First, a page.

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Four former OU employees sue Board of Regents over breached promise of lifetime email access

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Evans Hall (copy)

Evans Hall Oct. 31.

Four retired OU employees filed a class-action lawsuit against OU’s Board of Regents Friday for ending retirees’ lifetime access to their OU email addresses and are seeking over $10,000 in civil relief. 

According to the petition on Oklahoma State Courts Network, the plaintiffs allege that OU breached its promise that retirees would have lifetime access to their OU email account. 

“Unfortunately, and in breach of the University of Oklahoma’s promise to its retirees, plaintiffs and the class have been advised that they will soon no longer have access to their existing OU email addresses, and that the promised lifetime benefit will be terminated unilaterally,” according to the petition. 

In October, an OU IT announcement said ou.edu email addresses would be decommissioned to save money and enable increased internet security, and alumni could create alumni.ou.edu email addresses instead.

According to the suit’s petition, the four plaintiffs and retired OU employees who are representing the class are: Andrew Horton, retired, tenured and endowed professor of OU film and media studies; Ginger Wetz, retired director of finance from the OU College of Law; Neil Suneson, retired staff member and adjunct professor of OU’s Mewbourne College of Earth and Energy; and Cindy Cash, who retired from OU’s Office of the Provost and as the director of academic personnel records and financial operations. 

Scott Poynter, partner in Poynter Tucker association of law firms who filed the petition, said the plaintiffs have significant information located directly in their email accounts.

“Each of the clients have had their ou.edu email addresses for a long time, their calendars, their contacts, their email, obviously,” Poynter said. “Almost everything they have electronically is tied to that email address. So everything would have to be redone for them, and transitioned over to some other email.”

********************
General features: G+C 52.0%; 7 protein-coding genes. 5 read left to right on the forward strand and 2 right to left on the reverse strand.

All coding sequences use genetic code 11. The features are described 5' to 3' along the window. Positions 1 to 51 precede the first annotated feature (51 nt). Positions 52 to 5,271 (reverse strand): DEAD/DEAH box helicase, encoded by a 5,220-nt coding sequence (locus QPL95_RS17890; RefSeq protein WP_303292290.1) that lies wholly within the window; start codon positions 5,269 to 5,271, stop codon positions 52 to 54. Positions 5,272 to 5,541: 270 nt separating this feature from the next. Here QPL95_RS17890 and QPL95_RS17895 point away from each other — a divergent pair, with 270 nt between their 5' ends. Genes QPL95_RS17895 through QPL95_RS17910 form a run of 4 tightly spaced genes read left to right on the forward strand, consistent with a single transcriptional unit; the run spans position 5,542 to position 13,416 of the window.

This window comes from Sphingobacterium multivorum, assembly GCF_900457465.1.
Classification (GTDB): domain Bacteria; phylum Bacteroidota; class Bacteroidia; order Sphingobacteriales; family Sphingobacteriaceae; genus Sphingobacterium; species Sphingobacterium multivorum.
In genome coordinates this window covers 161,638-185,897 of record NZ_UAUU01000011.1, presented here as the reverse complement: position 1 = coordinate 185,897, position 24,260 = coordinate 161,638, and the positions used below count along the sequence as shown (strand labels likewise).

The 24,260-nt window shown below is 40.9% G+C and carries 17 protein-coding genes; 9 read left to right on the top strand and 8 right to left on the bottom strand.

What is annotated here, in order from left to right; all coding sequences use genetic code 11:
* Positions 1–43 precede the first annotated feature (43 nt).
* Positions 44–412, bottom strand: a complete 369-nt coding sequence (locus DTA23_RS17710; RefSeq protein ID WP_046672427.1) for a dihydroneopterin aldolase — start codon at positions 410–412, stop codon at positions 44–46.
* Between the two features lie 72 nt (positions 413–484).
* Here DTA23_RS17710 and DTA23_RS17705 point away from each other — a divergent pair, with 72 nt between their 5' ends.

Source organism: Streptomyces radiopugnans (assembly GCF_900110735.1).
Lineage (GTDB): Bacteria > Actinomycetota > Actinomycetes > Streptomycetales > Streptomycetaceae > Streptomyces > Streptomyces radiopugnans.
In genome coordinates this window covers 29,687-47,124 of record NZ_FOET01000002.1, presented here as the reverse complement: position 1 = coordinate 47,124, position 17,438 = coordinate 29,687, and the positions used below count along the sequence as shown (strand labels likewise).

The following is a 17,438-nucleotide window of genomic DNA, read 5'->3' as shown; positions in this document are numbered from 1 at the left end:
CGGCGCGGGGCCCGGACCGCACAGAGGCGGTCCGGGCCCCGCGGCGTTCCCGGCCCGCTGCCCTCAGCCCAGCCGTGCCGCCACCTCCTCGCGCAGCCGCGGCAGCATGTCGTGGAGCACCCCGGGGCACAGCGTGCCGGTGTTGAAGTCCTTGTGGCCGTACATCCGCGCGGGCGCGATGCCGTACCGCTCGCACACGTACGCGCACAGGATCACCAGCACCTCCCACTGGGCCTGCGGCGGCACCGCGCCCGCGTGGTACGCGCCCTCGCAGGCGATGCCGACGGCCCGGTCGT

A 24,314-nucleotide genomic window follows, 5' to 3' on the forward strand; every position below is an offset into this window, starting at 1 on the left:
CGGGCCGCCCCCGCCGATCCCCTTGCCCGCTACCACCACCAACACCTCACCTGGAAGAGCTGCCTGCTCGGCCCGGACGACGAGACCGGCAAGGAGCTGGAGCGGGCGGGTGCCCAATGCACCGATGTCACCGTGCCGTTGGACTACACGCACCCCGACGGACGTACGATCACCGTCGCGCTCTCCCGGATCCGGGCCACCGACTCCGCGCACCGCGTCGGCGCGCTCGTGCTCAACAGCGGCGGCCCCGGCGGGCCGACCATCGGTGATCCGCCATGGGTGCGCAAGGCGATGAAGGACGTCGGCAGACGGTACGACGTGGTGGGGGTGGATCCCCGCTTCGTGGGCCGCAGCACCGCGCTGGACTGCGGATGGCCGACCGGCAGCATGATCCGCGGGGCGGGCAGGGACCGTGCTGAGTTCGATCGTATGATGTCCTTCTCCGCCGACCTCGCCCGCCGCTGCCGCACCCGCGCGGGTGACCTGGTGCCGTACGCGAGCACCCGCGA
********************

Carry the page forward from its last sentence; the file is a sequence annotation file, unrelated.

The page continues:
Poynter said the plaintiffs were promised access to the email accounts as a benefit within their retirement package, and they want to keep using their accounts.

“Each (client) wanted to pursue this and (they’ve) been trying to work with the administration to basically not end this life-long benefit that they were supposed to have,” Poynter said, “and that’s been unsuccessful. So they don’t really see another avenue other than to try to pursue this avenue, which is sort of a last resort for them.” 

Around April, OU informed the plaintiffs and class that it was “unilaterally reneging on its promise,” according to the petition, and that OU was “terminating the use of and access to retirees’ ou.edu email addresses” and they would be “permanently eliminated on January 22, 2020.” 

According to the petition, the plaintiffs allege that OU’s breach of its promise will cause “immediate and irreparable injury, loss, or damage” to retirees.

The plaintiffs are asking for a judgment against OU, a temporary order that requires OU to let them keep their email addresses until the case is over, a permanent order that requires OU to let them keep their email addresses for their lifetimes, and “all other relief to which plaintiffs and the class are entitled or that the court deems just and proper,” according to the petition.

The university declined to comment on the lawsuit because it has not been served yet, stated Kesha Keith, director of OU media relations, in an email to The Daily.

“Once received, we will evaluate and respond as is appropriate,” Keith wrote in the email.

A hearing is scheduled to take place at 2 p.m. Dec. 13 before Cleveland County Judge Michael Tupper, according to OSCN.

Scott Kirker contributed to this report.

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